Despite the current discourse about the ‘unacceptable face of capitalism’ and the need for a ‘responsible’ or ‘moral’ capitalism, it is generally taken for granted that there is no alternative to capitalism in some form. Everyone is aware that something is seriously wrong with the way the system is working and that there is no easy fix. But discussion rarely goes beyond questions about bankers’ bonuses and how to deal with banks that have become too big to fail. There is great concern and debate about the apparently intractable problem of sovereign debt in the Eurozone and whether ever-tougher austerity is the right way to reduce deficits. Governments express concern about unprecedented levels of unemployment and a ‘lost generation’ of ‘neets’ - young people who are ‘not in education, employment or training’, but denounce ‘feral youths’ who riot in the streets, stubbornly denying that their rebelliousness is an expression of their alienation. As the bankers’ bonus bonanza goes into full swing again, public anger, fuelled by the cold pinch of austerity, shows no sign of abating. There’s a lot of political capital to be made out of all this. In the last few days, Labour’s threat of a parliamentary debate on bankers’ bonuses was sufficient to persuade RBS boss Steven Hester to waive his £1 million bonus. Today (February 1), disgraced former RBS boss, Sir Fred Goodwin, was stripped of the knighthood awarded on Gordon Brown’s advice in 2004 for “services to banking.” This is the man who, a few years later ran the bank into the ground, leading to its nationalization at a cost to the taxpayer of £450 billion.
Prime Minister Cameron is keenly aware that his government is vulnerable on this issue. In recent weeks he has won plaudits from the right-wing press (and that means most of the national newspapers) for vetoing a European treaty to impose tighter fiscal discipline across Europe and for his tough stand against those the tabloids refer to as “welfare scroungers.” He clearly hoped that waving the flag and trouncing the “undeserving poor” would take people’s minds off the complete failure of the austerity programme to stimulate economic growth. He also hoped to divert people’s minds from the growing gulf between the super rich and the severely squeezed majority facing relentless cuts to their living standards. But public anger against the fat cats of the financial sector is palpable and cannot be ignored. Neither can he ignore his Lib Dem coalition partners, who, under pressure from their restless rank-and-file, need to demonstrate some minimal inclination to rein in the bailed-out bankers. In the last few days Ed Miliband has found his populist voice again and has scored a few palpable hits against the prime minister in parliament. The hastily accomplished removal of Fred Goodwin’s knighthood by a little known committee of senior civil servants was certainly initiated by Cameron. Whether there will be further action against others honoured for their services but equally culpable, remains to be seen. Few tears are shed for “Fred the Shred”, but this latest gesture is obviously part of a political game that is being played. Cameron needs his government to be seen as responsive to popular demands for some redress against a class of super rich billionaires who, though responsible for the financial crash of 2007-8, have got off scot-free. Upping the ante at Prime Minister’s question time, Miliband goads Cameron, demanding to know why he hasn’t made good his promise to name bankers paid bonuses over £1 million, and why he hasn’t accepted the high pay commission’s recommendation that an ordinary employee should sit on every pay committee. Cameron side-steps the questions and turns the table on Miliband by reminding him that he was part of a government that signally failed to regulate the banks and sanctioned multi-million payouts to bankers. Thus a serious issue is reduced to a point-scoring charade affording much amusement to members of parliament but doing nothing to get to the heart of the matter.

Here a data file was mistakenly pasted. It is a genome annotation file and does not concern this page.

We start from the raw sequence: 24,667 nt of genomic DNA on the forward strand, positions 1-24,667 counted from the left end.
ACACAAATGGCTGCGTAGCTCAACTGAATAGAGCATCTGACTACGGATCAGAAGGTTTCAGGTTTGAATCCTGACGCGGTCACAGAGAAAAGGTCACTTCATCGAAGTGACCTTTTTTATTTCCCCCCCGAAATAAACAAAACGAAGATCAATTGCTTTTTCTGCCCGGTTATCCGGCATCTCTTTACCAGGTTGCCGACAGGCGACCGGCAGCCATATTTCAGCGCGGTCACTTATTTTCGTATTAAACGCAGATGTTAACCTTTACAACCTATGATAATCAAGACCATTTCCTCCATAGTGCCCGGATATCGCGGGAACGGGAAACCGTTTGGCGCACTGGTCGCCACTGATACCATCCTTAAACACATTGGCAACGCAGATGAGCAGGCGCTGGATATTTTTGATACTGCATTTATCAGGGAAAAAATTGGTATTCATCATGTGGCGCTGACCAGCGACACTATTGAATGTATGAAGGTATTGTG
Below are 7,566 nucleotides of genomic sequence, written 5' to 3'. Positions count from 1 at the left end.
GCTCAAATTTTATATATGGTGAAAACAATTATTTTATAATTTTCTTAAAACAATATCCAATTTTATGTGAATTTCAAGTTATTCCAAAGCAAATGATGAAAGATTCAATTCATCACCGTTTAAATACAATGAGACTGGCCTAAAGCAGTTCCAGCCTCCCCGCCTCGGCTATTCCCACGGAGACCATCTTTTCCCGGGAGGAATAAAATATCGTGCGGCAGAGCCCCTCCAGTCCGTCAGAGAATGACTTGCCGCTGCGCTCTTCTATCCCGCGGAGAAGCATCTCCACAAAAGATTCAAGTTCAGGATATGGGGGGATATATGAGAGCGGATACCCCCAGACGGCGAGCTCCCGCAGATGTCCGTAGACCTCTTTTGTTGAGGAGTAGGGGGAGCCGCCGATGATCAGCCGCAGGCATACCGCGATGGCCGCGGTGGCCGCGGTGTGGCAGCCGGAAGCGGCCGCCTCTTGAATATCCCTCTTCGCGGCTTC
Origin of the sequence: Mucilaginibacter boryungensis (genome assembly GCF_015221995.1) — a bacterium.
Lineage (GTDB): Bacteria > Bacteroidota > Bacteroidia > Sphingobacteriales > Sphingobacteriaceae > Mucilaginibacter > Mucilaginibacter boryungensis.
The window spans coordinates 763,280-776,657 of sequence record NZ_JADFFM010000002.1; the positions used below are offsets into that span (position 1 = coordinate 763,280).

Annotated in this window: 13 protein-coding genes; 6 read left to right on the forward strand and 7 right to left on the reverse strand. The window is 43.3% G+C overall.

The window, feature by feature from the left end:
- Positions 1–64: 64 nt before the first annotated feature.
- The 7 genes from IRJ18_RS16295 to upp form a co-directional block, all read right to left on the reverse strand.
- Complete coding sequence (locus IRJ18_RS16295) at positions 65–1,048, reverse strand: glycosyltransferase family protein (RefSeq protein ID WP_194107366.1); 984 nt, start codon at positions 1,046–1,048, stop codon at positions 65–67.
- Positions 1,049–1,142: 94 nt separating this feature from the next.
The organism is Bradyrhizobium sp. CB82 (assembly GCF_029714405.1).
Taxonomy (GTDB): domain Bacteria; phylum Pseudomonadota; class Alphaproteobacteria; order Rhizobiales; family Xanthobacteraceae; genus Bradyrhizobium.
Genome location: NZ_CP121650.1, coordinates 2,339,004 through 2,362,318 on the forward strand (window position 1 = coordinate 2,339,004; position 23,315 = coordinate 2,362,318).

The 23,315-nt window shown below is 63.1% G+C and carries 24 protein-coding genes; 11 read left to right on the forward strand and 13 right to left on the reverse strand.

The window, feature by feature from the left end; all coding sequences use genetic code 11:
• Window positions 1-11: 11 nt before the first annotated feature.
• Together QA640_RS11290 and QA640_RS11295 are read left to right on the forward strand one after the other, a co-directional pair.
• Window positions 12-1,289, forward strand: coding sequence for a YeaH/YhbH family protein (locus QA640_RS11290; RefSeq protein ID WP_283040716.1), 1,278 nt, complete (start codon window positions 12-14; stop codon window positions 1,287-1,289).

The record of the Blair-Brown New Labour government is the rod with which the Tory-led coalition can beat the opposition. And as long as there has been no decisive break with New Labour, Miliband remains vulnerable. Brown as chancellor championed “light-touch” regulation and Miliband was part of his team after he became prime minister in 2007. Like all members of the shadow cabinet he has refused to make any serious criticism of New Labour and its record in government. Shadow chancellor Ed Balls recently made clear that, if returned to power, Labour would not commit to reversing any of the cuts imposed by the present government. So there is no radical alternative to the Con Lib-Dem coalition.